Other Retinal Conditions
What causes CSCR?
In most cases, a cause is never identified. However, stress and use of steroid medications are thought to be associated in certain cases.
How is CSCR treated?
In most cases CSCR resolves spontaneously and no treatment is required. Over 90% of patients return to normal or near normal vision within 3-4 months. Occasionally patients continue to have reduced colour vision, night vision or distortion.
Some patients with non-resolving CSCR require laser treatment after 4-6 months. Photodynamic therapy is also emerging as a possible treatment option in certain patients. Other newer treatments that can be considered for some patients include oral medications that block mineralocorticoid receptor such as Spironolactone or Eplerenone.
The macula is an area at the centre of the retina, where light focuses to produce your clear, coloured, detailed vision. When a defect occurs through this area it is referred to as a macular hole. The most common symptoms are blurring, distortion or a dark/grey spot in the central vision. An OCT scan of the area assists the Ophthalmologist in diagnosing the macular hole and determining if it is full thickness (affects each layer of the retina). The most common treatment is a vitrectomy, which is a surgical procedure that removes the gel in the eye and places a gas bubble at the edges of the macular hole until it heals.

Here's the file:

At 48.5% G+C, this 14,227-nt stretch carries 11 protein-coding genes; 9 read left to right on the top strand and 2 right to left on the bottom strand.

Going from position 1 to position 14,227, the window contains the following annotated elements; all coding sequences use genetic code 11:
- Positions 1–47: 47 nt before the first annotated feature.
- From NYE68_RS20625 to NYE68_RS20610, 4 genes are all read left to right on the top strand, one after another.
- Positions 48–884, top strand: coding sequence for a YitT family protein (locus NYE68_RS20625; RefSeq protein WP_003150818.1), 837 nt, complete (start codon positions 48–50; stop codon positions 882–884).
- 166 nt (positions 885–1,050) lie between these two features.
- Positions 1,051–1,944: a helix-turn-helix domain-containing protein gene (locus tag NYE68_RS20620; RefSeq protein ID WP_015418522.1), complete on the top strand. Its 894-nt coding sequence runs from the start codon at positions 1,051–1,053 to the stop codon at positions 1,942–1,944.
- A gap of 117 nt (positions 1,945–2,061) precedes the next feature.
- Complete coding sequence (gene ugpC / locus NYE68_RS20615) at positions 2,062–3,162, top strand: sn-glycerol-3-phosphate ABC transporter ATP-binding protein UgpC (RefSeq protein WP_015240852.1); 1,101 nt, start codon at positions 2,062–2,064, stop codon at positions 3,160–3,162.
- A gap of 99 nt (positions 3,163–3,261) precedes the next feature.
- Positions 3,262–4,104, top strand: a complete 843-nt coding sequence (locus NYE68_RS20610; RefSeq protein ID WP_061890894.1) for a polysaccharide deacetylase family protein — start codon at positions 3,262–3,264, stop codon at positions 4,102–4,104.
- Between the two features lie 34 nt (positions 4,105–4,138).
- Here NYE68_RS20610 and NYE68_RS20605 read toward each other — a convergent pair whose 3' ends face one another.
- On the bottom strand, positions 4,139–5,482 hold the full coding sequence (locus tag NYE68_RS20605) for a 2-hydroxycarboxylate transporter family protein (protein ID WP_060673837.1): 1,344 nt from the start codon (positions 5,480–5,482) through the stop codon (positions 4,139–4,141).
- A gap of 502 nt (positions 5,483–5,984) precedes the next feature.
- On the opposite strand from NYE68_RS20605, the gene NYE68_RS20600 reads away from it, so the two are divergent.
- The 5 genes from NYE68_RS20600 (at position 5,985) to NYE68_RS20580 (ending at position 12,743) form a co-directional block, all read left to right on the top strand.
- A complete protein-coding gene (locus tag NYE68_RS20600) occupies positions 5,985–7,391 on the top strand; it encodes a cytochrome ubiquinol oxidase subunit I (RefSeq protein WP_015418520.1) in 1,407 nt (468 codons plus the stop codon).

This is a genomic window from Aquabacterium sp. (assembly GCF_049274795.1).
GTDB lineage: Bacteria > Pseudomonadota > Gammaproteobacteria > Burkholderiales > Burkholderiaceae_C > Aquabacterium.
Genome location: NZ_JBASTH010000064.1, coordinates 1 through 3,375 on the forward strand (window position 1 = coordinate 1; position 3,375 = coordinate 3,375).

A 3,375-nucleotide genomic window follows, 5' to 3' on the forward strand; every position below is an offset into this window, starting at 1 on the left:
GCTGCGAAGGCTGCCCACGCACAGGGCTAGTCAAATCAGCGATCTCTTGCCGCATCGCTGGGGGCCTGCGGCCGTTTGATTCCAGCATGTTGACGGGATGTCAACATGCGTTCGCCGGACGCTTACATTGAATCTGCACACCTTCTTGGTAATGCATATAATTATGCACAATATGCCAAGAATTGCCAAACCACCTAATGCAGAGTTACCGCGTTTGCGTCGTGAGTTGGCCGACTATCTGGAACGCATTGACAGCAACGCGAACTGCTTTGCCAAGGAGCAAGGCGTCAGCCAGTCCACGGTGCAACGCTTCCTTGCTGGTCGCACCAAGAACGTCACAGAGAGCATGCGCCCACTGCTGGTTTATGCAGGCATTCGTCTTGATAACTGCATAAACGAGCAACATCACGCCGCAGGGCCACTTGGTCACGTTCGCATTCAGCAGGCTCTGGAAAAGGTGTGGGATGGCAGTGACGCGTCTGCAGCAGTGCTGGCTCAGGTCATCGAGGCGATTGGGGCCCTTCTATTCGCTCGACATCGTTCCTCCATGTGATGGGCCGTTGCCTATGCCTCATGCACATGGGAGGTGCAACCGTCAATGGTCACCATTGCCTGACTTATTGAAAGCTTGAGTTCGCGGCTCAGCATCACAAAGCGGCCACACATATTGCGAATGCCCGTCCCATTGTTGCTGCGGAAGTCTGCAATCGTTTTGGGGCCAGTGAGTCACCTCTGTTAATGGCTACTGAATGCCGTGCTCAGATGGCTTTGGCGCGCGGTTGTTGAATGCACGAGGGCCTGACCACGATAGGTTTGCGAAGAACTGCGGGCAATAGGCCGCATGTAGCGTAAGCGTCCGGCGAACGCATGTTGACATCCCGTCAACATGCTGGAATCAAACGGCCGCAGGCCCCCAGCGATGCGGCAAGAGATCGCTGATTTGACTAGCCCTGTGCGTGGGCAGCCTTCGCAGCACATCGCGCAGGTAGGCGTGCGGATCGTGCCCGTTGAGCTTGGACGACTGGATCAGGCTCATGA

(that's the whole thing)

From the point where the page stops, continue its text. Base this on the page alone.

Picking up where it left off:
An epiretinal membrane is a thin membrane that forms on the inner surface of the retina. Typically they cause minimal symptoms and can be observed, however in some cases they can cause a loss of vision and distortion. It is only when an epiretinal membrane becomes symptomatic that treatment is required, prior to this it can be monitored. Treatment for the membrane involves surgery with a vitreo-retinal surgery, who peels the membrane to reduce the pucker that it has caused at the retina.
Naevi and Melanoma
Similar to your skin, your retina can get freckles and pigmentation. Some of these are referred to as naevi or moles, and are monitored over time to see if there is any change. It is also possible to have a melanoma grow on your retina – initially these may be difficult to distinguish from a naevus, but if the Ophthalmologist notices changes over time or it has features that concern them, then treatment can be necessary.